Detail: Die Flut, 2010, Oil on canvas, 130 x 500 cm (2 parts)
The Berlin-based artist duo RÖMER+RÖMER has been demanding a great deal of attention for years now with their cooperatively achieved paintings, which are primarily devoted toward the portrayal of young people and their activities within urban, political or private settings. The two artists tend to focus on observing and depicting scenes that have been manifested outside of the general consciousness. Their paintings capture fleeting moments that take place on the fringes of demonstrations, parades and concerts; musicians performing in clubs and their audiences; flea market vistas; and snack bars and parks whose lawns are populated by young people barbecuing and otherwise amusing themselves. Nina and Torsten Römer direct their attention equally toward confrontations, joyfully energetic togetherness and quiet leisure. Their pictures, which – due to the fragmentary nature and spontaneous attitude of the pictorial narrative – often recall the immediacy of film stills, deal with the sensitivities and emotional perceptions of the couple’s own generation, whereby it is no accident that the individual is often found to have merged with the crowd.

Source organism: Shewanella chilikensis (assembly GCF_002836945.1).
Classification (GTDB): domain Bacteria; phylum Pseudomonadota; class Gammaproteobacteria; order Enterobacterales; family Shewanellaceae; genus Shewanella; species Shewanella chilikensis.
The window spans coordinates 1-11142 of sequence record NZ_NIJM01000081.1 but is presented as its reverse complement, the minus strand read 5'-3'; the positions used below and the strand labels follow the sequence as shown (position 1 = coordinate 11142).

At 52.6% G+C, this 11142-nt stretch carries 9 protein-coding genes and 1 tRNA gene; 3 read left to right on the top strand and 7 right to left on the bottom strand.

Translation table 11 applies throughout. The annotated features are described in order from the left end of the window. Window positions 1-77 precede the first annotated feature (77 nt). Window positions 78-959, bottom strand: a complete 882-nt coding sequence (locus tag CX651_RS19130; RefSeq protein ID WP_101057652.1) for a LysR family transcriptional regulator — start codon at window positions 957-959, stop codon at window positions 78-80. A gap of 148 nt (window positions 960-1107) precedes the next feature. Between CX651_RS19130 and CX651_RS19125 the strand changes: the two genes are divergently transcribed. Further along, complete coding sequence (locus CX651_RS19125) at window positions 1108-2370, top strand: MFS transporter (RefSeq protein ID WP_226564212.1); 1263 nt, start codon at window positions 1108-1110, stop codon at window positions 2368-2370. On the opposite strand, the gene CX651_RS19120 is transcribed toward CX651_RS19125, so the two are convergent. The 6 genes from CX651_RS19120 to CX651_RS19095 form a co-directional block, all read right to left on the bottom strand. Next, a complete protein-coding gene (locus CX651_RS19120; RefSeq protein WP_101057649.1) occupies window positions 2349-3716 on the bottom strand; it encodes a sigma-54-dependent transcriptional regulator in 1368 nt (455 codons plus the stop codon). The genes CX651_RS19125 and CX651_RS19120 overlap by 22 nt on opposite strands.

A number of journeys undertaken by RÖMER+RÖMER have allowed them to expand their repertoire and exploit a plethora of divergent motifal worlds, as a recent series of milieu studies based on their experiences while staying in Beijing has shown. Their great curiosity and unprejudiced interest in the unaccustomed actualities, exotically picturesque environs but also trivialities, and of course their encounters with people of other cultures along with their customs and gestures have repeatedly induced the artists to reach for their cameras to document what was taking place before their eyes. Their subsequent transposition of the resulting photographic images into large-format paintings undertaken in their studio lends a new relevance to the snapshot-like recordings. Fascination experienced when encountering an unexpected event among a crowd of people can provide the driving force behind a pictorial decision just as well as situations captured incidentally in the vicinity of a celebrated monument. Nina and Torsten Römer’s working methodology is founded upon constant research, the results of which are archived, and then continuously weighed, filtered and revised. Once a motif has been found that is deemed by the artists to be worthy of representation (conforming to their concepts both in terms of content and on a formal level), the respective digital photograph is edited on a computer, and the image’s colour composition, resolution, focal qualities and density are repeatedly modified and reviewed until it meets their expectations – montage is undertaken in only a very few instances. The suitability of each motif for use in a blown up format is also carefully considered. Similarly to the way compositions of small paintings are often rendered ineffective when transferred onto a large format, enlargement of the selected photographic images can be highly problematic. After all of this has been carried out, the photographic template can finally make its way from among the collection of images and onto the canvas, whereby the oil colours – their number and hues having already been carefully selected and determined for each painting – are not applied in uniform p layers but rather with pastose daubs and points, and short strokes of the brush, in order to emulate the pixels of the original digital format. It is from the endless number of adjacent coloured flecks and spots that the final picture ultimately emerges, causing the pictorial details – having been woven into a veritable spectre of colour – to become highly abstract when viewed from up close; in terms of both their own forms and the way they interact with their neighbouring elements, the individual and unblended paint-forms applied develop an astounding vitality of their own. It is finally the beholder’s gaze that, viewing each painting from a distance, combines the smaller individual coloured forms into an optical unity. The use of this divisionist – as opposed to pointillist – technique causes the beholder to experience the surfaces of RÖMER + RÖMER paintings as though pulsating in a subtle but constant shimmer. Indeed, the painters’ application of daubs and blotches in immediate reference to the templates produces abnormalities and inconsistencies that call into question the degree of truth claimed by the substance of the original photos – or at least what is left of this after they have been edited and transformed. ‘Digital photography, especially in JPG mode, collects compressed visual information and retains a certain adjustable pixel resolution.We highlight this unique quality in our painting with a certain degree of emphasis. […] In our approach to the medium, we are reflecting on the new aspects that digital photography has brought with it – thereby enriching photography in general – and, inspired by these developments, aim to bring them into the medium of painting.’ (Nina and Torsten Römer). The manifold enlargement lays bare details engendered by various alienating elements inherent to the digital material. As an example, Nina Römer has referred to the presence of visual artifacts that are generated by common marginal losses or corruption of the digital information and – especially when enlarged – often entail tinted markings or produce a moiré pattern, the effects of which are ultimately adopted and thus influence the final result. Along with a defocusing of certain passages and occasional resort to pixel compression, these effects serve to intensify the painterly atmosphere of the captured pictorial content, to superpose the figurative borders and to reduce the importance of the ostensibly neutral and authentic precepts of the photographic medium substantially.